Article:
What an incredible start
In the portable computer on which I write newspaper columns, there is no chip to handle 48-10 victories by the Tampa Bay Buccaneers. What do I do?
This morning, I figured we'd all wake up and find the Bucs in a shower with Bobby Ewing. They would explain, ``It's all been a dream.``
Not this time. Sunday was no mirage, no Dallas and no bull. Suddenly, the NFL's most notorious pushover, a Tampa Bay franchise with 53 losses in its last 65 games, had the look of a world-beater.
Or at least a bird-beater. Steve DeBerg performed against the Atlanta Falcons as if heading for the Hall of Fame and not the Old Quarterbacks Home. Arising from a sickbed, he fended off a fever and ignored his aching back to play as though third-and-long was no challenge at all.
Bring me your Dan Marinos, your Phil Simmses, your Joe Montanas and your John Elways and maybe none among them will have four more accomplished 1987 periods than did the Tampa Bay quarterbacking elder whose future is supposed to be short-term. DeBerg was near-perfect. Had anybody wished to locate a man named Al Testaverde in the Tampa Stadium crowd, it should've been easy. His voice had to be the only one chanting, ``We want Vinny!``
But ol' dad Testaverde and his millionaire baby boy will have to wait at least until DeBerg quits completing 24 of 34 passes for 333 yards and five touchdowns. ``After the fifth touchdown,`` DeBerg said, ``I came off the field and said, `Hey, Vinny, I'm making some records for you to break someday.' `` So, for another week, the kid with the Heisman Trophy and the bank account remains the Bucs' quarterback of the future. ``The future,`` said DeBerg, ``is a long, long time as far as I'm concerned.``
Perhaps what happened Sunday was pure aberration, and not some miracle Ray Perkins-induced turnaround of long-running Tampa Bay habits. We can all think what we want. But, for 60 minutes in September, the Bucs were outlandishly handsome, both offensively and defensively. Atlanta, a city not new to burnings, took a Tampa Stadium torching that not even the most outrageous, most unrealistic Buc zealot could've predicted.
This time, it was the Bucs who looked like the champ, and the opponent who had the air of a beaten dog. Tampa Bay had a better passer, better catchers, better blockers, better tacklers and better pass defenders. On a hot afternoon, the Bucs were far superior to Atlanta in physical conditioning. And, when they needed to, the locals even got lucky on officiating calls. It was that total.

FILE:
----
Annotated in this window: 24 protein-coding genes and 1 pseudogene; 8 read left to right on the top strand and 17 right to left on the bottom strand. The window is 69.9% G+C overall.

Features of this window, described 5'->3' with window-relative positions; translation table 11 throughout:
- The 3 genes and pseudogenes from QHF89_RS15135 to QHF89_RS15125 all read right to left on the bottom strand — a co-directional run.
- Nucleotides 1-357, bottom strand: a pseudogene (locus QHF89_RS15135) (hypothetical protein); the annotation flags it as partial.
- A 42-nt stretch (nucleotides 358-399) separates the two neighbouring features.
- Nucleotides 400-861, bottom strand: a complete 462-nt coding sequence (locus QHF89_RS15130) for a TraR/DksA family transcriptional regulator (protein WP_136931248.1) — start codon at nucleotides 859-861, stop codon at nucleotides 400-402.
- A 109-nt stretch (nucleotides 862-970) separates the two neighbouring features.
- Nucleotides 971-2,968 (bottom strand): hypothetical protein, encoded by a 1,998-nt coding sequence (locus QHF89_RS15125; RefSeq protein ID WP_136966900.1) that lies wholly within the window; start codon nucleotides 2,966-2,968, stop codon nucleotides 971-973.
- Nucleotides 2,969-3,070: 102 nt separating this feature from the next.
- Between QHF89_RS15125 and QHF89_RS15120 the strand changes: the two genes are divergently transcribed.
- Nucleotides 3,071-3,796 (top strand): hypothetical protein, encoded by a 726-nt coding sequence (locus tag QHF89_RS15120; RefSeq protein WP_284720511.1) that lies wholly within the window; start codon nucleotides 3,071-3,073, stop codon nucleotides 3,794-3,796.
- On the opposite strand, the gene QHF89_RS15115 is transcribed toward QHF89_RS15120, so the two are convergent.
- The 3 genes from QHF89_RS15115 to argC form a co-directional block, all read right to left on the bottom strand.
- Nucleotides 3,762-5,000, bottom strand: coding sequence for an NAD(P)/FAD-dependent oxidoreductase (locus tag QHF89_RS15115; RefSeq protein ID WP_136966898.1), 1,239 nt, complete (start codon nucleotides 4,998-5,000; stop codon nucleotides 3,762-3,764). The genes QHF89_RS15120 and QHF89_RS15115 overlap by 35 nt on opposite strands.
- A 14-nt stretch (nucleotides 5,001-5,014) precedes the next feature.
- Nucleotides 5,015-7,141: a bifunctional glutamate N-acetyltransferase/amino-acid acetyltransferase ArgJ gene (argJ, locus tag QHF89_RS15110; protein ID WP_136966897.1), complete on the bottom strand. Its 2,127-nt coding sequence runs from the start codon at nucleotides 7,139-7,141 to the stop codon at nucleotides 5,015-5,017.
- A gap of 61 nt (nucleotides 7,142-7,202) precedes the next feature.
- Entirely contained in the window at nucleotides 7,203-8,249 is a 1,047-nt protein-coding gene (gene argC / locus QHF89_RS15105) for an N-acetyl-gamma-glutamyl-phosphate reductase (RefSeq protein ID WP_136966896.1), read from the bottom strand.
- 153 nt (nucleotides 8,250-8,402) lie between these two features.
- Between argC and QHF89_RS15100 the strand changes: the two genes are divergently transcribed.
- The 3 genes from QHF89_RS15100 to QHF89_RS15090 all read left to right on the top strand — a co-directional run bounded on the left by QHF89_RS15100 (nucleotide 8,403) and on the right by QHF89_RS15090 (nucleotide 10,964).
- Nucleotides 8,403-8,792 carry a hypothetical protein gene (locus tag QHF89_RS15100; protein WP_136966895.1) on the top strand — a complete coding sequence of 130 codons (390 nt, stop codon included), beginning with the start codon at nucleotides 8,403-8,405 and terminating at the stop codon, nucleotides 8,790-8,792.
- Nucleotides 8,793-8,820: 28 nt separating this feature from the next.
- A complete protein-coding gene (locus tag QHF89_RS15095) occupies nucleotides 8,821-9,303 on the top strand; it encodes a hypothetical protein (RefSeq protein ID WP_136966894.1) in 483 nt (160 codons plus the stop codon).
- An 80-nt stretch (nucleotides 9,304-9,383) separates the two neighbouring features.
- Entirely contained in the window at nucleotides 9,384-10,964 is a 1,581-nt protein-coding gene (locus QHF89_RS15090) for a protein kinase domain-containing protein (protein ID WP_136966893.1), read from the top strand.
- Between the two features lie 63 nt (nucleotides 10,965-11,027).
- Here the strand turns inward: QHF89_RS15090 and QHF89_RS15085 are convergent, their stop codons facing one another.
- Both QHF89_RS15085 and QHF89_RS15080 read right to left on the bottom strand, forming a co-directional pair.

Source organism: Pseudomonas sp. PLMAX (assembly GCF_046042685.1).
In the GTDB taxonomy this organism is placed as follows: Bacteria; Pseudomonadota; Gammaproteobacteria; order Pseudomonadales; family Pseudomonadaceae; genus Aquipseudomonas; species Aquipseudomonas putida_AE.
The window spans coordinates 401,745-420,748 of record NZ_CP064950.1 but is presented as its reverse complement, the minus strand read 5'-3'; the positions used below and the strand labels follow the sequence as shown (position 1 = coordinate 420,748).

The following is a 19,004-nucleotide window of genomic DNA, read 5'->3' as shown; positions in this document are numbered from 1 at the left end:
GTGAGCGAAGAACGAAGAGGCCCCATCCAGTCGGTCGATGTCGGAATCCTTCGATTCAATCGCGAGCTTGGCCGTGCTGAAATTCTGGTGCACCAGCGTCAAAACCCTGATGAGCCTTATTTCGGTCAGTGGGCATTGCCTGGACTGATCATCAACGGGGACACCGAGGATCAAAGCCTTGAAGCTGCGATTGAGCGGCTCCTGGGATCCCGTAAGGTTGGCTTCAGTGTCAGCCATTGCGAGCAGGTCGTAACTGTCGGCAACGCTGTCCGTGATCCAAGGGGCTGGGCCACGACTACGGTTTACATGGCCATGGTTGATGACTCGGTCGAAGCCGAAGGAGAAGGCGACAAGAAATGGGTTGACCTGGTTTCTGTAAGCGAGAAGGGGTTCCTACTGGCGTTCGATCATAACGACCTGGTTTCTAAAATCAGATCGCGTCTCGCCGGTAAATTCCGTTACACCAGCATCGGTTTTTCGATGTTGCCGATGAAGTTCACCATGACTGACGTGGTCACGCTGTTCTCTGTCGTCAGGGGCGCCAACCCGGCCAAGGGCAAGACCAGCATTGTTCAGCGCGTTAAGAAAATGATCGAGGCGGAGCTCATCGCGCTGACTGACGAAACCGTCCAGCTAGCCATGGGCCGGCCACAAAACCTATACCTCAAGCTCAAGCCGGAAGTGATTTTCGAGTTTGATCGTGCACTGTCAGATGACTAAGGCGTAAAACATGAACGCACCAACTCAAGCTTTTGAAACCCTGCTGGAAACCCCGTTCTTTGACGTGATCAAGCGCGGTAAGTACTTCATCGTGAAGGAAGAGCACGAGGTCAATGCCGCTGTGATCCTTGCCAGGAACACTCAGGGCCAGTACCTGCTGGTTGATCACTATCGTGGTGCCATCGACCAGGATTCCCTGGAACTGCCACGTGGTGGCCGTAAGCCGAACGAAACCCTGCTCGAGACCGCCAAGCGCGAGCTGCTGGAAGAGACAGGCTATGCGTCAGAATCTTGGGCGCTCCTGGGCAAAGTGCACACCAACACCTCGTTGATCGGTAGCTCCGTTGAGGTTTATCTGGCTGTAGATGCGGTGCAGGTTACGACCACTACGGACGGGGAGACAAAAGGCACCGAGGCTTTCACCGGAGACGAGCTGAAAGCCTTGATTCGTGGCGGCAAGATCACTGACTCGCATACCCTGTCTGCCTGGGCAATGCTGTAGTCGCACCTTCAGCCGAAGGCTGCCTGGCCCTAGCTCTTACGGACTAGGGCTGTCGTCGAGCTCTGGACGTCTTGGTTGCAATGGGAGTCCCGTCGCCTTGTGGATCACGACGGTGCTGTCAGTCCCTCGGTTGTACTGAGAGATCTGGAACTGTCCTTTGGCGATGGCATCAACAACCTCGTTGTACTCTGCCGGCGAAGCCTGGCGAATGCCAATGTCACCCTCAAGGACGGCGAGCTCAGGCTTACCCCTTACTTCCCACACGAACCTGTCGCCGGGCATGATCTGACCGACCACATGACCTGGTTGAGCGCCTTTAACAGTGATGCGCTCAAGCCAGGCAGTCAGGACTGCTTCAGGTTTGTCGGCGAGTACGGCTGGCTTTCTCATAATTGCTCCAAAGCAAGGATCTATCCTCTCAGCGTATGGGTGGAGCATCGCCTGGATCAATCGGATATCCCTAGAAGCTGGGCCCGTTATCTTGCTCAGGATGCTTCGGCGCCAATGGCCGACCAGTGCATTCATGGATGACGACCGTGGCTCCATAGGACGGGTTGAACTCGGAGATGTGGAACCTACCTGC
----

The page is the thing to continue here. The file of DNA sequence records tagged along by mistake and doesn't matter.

Too bad the ballpark wasn't sold out. Too bad 2-million Tampa Bay residents did not get a chance to watch on live TV. Then, they'd know for sure I'm not making this up. They would know the Bucs, at least for a day, were unbeatable. Honestly
Atlanta quarterbacks felt the unrelenting heat of a creative Buc pass rush. Tampa Bay's offensive line continually picked up Falcon blitzes, giving DeBerg sweet time to throw. Can you believe it?
Victory was total, and startling. The 48-10 onesidedness was as unanticipated as Florida snow flurries. From the opening kick, the Bucs couldn't have looked more secure had they been riding along in a Popemobile. In the first half, DeBerg faced third-and-7, third-and-8, third-and-9, third-and-11 and third-and-12 and every time the Bucs made a first down. Deep into the third quarter, Tampa Bay was 9-for-9 in third-down situations before DeBerg finally misfired on third-and-12.
Even then, nobody yelled, ``We want Vinny!`` Not even Al Testaverde. It was clear, to all, that young Vincent was maybe the only soul on the Bucs' roster who would not have some sort of heroic battlefield role. Perkins left the field with a Mona Lisa smile, which for him is raging jubilation. He congratulated all in his locker room, but then warned against reading too much into one game, no matter how remarkable. Especially with the Chicago Bears next up. ``We've got it all in perspective,`` said veteran linebacker Scot Brantley. ``We plan to keep working hard, absolutely taking them one at the time all the way to the Super Bowl.``
Hubert Mizell, The St.Petersburg Times September 1987